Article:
Voltage imaging reveals the dynamic electrical signatures of human breast cancer cells.
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Cancer cells feature a resting membrane potential (Vm) that is depolarized compared to normal cells, and express active ionic conductances, which factor directly in their pathophysiological behavior. Despite similarities to 'excitable' tissues, relatively little is known about cancer cell Vm dynamics. Here high-throughput, cellular-resolution Vm imaging reveals that Vm fluctuates dynamically in several breast cancer cell lines compared to non-cancerous MCF-10A cells. We characterize Vm fluctuations of hundreds of human triple-negative breast cancer MDA-MB-231 cells. By quantifying their Dynamic Electrical Signatures (DESs) through an unsupervised machine-learning protocol, we identify four classes ranging from "noisy" to "blinking/waving". The Vm of MDA-MB-231 cells exhibits spontaneous, transient hyperpolarizations inhibited by the voltage-gated sodium channel blocker tetrodotoxin, and by calcium-activated potassium channel inhibitors apamin and iberiotoxin. The Vm of MCF-10A cells is comparatively static, but fluctuations increase following treatment with transforming growth factor-β1, a canonical inducer of the epithelial-to-mesenchymal transition. These data suggest that the ability to generate Vm fluctuations may be a property of hybrid epithelial-mesenchymal cells or those originated from luminal progenitors.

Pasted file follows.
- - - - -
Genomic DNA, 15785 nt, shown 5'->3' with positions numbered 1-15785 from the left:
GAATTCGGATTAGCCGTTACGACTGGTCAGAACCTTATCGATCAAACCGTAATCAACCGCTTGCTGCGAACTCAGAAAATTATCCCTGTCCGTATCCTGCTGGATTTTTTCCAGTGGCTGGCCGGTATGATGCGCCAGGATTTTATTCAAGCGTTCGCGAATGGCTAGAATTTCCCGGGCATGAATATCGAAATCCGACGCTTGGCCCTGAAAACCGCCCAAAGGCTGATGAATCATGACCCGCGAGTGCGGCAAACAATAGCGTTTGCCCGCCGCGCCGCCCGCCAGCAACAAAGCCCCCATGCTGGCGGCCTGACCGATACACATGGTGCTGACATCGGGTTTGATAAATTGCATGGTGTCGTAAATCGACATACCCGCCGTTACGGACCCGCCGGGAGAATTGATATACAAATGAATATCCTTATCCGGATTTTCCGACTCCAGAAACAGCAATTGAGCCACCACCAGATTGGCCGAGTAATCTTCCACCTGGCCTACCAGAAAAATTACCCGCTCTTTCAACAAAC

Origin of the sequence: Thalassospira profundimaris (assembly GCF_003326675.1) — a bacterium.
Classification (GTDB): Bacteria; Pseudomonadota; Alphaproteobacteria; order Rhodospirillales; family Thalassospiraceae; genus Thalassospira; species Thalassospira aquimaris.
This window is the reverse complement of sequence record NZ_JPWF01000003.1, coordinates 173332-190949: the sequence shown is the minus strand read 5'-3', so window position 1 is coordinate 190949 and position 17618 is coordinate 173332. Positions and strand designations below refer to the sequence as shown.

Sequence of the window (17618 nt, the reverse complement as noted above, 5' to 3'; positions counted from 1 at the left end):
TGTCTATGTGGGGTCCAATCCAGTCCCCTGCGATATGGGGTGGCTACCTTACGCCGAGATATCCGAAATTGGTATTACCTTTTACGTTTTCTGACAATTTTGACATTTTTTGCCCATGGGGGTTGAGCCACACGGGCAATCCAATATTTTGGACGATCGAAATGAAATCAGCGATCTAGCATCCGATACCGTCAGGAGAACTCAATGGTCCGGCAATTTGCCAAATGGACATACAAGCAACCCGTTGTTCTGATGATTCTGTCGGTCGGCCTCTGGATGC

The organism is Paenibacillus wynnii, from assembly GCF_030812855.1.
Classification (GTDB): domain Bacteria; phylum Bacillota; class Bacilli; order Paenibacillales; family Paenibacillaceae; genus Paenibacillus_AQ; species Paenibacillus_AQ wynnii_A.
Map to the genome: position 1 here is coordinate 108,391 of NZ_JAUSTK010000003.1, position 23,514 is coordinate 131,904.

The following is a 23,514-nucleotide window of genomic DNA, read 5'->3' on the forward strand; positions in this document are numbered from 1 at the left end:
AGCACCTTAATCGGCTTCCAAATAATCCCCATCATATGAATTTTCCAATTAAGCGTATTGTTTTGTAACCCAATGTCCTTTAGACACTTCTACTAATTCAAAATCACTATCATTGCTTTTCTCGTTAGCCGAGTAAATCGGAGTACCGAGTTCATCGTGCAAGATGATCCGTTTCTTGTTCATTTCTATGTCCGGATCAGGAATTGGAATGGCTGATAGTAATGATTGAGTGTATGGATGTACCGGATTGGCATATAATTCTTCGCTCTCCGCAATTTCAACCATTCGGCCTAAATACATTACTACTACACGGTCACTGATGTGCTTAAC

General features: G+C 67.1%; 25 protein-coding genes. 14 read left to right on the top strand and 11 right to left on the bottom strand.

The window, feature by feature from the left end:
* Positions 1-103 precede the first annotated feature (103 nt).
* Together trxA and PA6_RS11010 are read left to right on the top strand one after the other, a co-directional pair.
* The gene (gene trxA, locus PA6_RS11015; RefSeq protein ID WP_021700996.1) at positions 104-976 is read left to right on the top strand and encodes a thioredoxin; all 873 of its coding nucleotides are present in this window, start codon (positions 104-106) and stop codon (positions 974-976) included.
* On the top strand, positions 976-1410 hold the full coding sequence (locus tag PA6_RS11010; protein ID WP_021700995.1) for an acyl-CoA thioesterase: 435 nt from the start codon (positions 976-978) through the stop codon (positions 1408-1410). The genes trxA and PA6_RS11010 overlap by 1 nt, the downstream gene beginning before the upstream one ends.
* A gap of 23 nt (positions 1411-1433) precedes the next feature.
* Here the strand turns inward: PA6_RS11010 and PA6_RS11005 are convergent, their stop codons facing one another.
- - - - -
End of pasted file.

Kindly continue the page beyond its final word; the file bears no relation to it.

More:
Cell Line, Tumor
Triple Negative Breast Neoplasms
Dynamical Cell Systems
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Communications Biology, 2022, 5 (1), pp. 1178 -